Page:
Wrapping up our preview of college football’s opening weekend, we turn to the defense. The New York Giants’ defense has performed above and beyond expectations this preseason, but turning a strong unit into a dominant unit is never a bad idea.
Breaking with how I’ve done the quarterback, offensive line, receiving, and running back previews, I’ll be doing two prospects each from the defensive end, defensive tackle, linebacker, and secondary.
Myles Garrett, DE, (Texas A&M vs. UCLA, 9/3, 3:30 p.m., CBS)
Garrett is the top player on the list, and should be one of the first five (or even three) players drafted this spring. Simply put, he is a prototypical defensive end, with the height, weight, length, and athleticism that the NFL needs. At 6-foot-5, 265 pounds, he is the perfect size for a defensive end, with the speed and quickness to blow past an offensive tackle, and the strength to hold up in run defense. Garrett also has surprising polish and feel for the pass rush despite being just a sophomore. Executives are already comparing him to Khalil Mack and Julius Peppers. While I won’t go that far, Garrett is certainly a talented prospect.
Jon Allen, DE, (Alabama vs. USC, 9/3, 8 p.m., ESPN)
Allen is an interesting prospect, and there will probably be some fights (though hopefully not physical) about what his NFL position is. At 6-3, 290 pounds, he looks like a long, lean, but underweight 3-technique (pass rushing defensive tackle in a 4-3), or possibly a slightly short 5-technique (defensive end in a 3-4). However, he has uncommon quickness, agility, and flexibility for his build which allow him to effectively play defensive end in the 4-3. Not only is he stout at the point of attack, but he also has the physical skills to be a double-digit sack producer at the next level. Players with his skill set and build are just rare.
Note: Another name to keep an eye on is Auburn’s Carl Lawson. More of a 3-4 outside linebacker, Lawson is a lean 255 pounds and very quick off the edge. He has had problems converting potential into production, but if the light switches on he could be a big name this spring.
Malik McDowell, DT, (Michigan State vs, Furman, 7/2, 7 p.m., Big Ten Network)
Long and lean for a defensive tackle at 6’6", 282 pounds, McDowell probably the Spartan’s most disruptive player. Despite having an unusual frame for a 4-3 defensive tackle, he is adept at using his length and quickness to blow past guards and wreak havoc behind the line of scrimmage. McDowell finished the 2015 season with 13 tackles for a loss, 4.5 sacks, two forced fumbles, and a pick six. If he can fill out his frame, he could turn into a similar defensive tackle as Chris Canty.
Davon Godcheaux, DT, (LSU vs. Wisconsin, 3:30 p.m.)
Another disruptive interrior defender, LSU’s Godcheaux finished 2015 with 41 tackles (9 for a loss), six sacks, and a passed defensed. Godcheaux possesses a fantastic first step to shoot gaps and plenty of lateral agility for stunts and twists. He can wreck passes or run plays behind the line of scrimmage, though he could also stand to get stronger at the point of attack when teams run right at him.
Jarrad Davis, OLB (Florida vs. Massachusetts, 9/3, 7:30 p.m., SEC Network)
Davis might be exactly what the Giants need at linebacker. Decent size at 6-2, 230, the versatility to play outside or slide inside in the nickel, and the range to be a true sideline to sideline defender. Speaking to Steve Spagnuolo’s defense in particular, Davis is a smart, aggressive, and vocal leader — Everything Spags has been looking for. He is a whirlwind in run defense and rangy and instinctive in coverage. He finished 2015 with 94 tackles (11 for a loss), 3.5 sacks, four passes defensed, and an interception. He’s a difference maker behind a quality defensive line.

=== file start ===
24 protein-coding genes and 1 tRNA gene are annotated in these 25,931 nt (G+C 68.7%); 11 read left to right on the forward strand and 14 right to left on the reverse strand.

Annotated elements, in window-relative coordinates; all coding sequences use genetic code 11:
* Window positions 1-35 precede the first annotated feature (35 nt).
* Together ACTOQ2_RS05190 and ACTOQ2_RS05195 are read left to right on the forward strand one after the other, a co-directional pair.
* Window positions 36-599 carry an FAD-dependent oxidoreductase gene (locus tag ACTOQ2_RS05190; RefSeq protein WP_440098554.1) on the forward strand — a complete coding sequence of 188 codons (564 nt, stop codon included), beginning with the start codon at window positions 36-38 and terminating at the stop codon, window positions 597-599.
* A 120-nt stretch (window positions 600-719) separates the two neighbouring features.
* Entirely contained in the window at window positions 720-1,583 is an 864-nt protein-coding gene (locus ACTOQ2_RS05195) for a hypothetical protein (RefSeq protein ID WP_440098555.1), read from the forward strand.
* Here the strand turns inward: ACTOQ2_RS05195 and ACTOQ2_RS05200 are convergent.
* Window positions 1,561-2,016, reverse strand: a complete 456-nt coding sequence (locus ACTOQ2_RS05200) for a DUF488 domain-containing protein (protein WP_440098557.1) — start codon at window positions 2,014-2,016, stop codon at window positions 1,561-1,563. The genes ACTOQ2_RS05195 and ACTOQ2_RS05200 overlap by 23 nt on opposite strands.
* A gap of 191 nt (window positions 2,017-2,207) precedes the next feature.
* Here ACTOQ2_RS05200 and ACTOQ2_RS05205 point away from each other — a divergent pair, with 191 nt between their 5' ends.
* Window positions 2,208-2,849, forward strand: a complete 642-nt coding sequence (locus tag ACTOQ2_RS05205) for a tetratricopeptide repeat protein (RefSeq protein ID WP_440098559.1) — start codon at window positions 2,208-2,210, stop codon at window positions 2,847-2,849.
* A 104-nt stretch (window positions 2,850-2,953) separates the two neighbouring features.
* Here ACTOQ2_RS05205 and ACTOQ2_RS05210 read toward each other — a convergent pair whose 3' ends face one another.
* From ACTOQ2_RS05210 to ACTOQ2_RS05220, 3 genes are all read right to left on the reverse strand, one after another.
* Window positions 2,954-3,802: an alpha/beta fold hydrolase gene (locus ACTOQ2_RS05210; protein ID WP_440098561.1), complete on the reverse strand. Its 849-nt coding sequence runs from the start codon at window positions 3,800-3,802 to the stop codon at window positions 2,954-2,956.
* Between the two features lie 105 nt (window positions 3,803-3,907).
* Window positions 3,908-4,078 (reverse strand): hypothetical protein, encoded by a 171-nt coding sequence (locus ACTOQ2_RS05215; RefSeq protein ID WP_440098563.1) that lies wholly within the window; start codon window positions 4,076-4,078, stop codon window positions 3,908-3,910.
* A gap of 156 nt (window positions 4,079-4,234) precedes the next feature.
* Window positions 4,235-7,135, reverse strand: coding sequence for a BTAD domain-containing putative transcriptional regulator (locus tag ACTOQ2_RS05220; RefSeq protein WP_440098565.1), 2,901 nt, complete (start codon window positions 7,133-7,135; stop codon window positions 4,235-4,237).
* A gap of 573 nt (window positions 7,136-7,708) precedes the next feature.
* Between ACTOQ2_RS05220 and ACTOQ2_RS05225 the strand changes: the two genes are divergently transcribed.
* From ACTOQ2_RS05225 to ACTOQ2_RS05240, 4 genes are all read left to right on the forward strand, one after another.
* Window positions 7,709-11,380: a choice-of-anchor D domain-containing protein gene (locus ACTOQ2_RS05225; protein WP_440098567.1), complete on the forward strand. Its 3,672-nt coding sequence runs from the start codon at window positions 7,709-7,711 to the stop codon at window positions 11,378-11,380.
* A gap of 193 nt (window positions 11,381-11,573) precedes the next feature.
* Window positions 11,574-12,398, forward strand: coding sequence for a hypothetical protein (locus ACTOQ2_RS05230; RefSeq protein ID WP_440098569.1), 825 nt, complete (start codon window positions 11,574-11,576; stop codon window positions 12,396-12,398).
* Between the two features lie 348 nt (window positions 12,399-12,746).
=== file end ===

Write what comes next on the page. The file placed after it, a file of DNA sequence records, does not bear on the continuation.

Zach Cunningham, OLB, Vanderbilt vs. South Carolina, 9/1, ESPN)
Cunningham is going to be one of those players that seems like he came from nowhere to get a ton of buzz from scouts. But he has been a good player for a while. He came to Vanderbilt as a 205 pound athlete, but through hard work has become a 230 pound playmaker at linebacker. He boasts impressive athleticism to go with good size, strength, instincts, and awareness. He was first team All SEC in 2015 after notching 103 tackles, 16.5 for a loss, 4.5 sacks, three passes defensed, and four forced fumbles. He has experience playing in the middle of a 3-4 defense, but his best position is likely on the outside in a 4-3 defense.
Jabrill Peppers, S/OLB, (Michigan vs. Hawaii, 9/3, noon, ESPN)
Is he a safety? Is he a linebacker? Who cares? Jabrill Peppers is probably the most versatile defensive weapon in college football. After playing safety for two years at Michigan, Peppers is moving to outside linebacker. Though he’s small for the position at 6-1, 210 pounds, his athleticism and playmaking ability leap off the screen — scouts are already saying that he is more athletic than Florida State’s Jalen Ramsey. Depending on how Michigan’s experiment goes, Peppers might be ideally suited for the strong safety-WILL linebacker hybrid that is evolving in the NFL.
Desmond King, CB, (Iowa vs. Miami (OH), 9/3, 3:30 p.m., ESPN-U)
A bit undersized, but with quickness, toughness, instincts, and ball skills, Desmond King is a player to watch in the Hawkeyes’ defense. His height, just 5-10, might relegate him to the slot corner role in the NFL, but that might not be a bad thing. He has the quickness and toughness to succeed on the inside where things are crowded and happen quickly. King is a playmaker who can make offenses pay for hurried or off-target passes, racking up 13 passes defensed and 8 interceptions in 2015. He also notched 72 tackles, an important skill for someone who could make his living close to the line of scrimmage.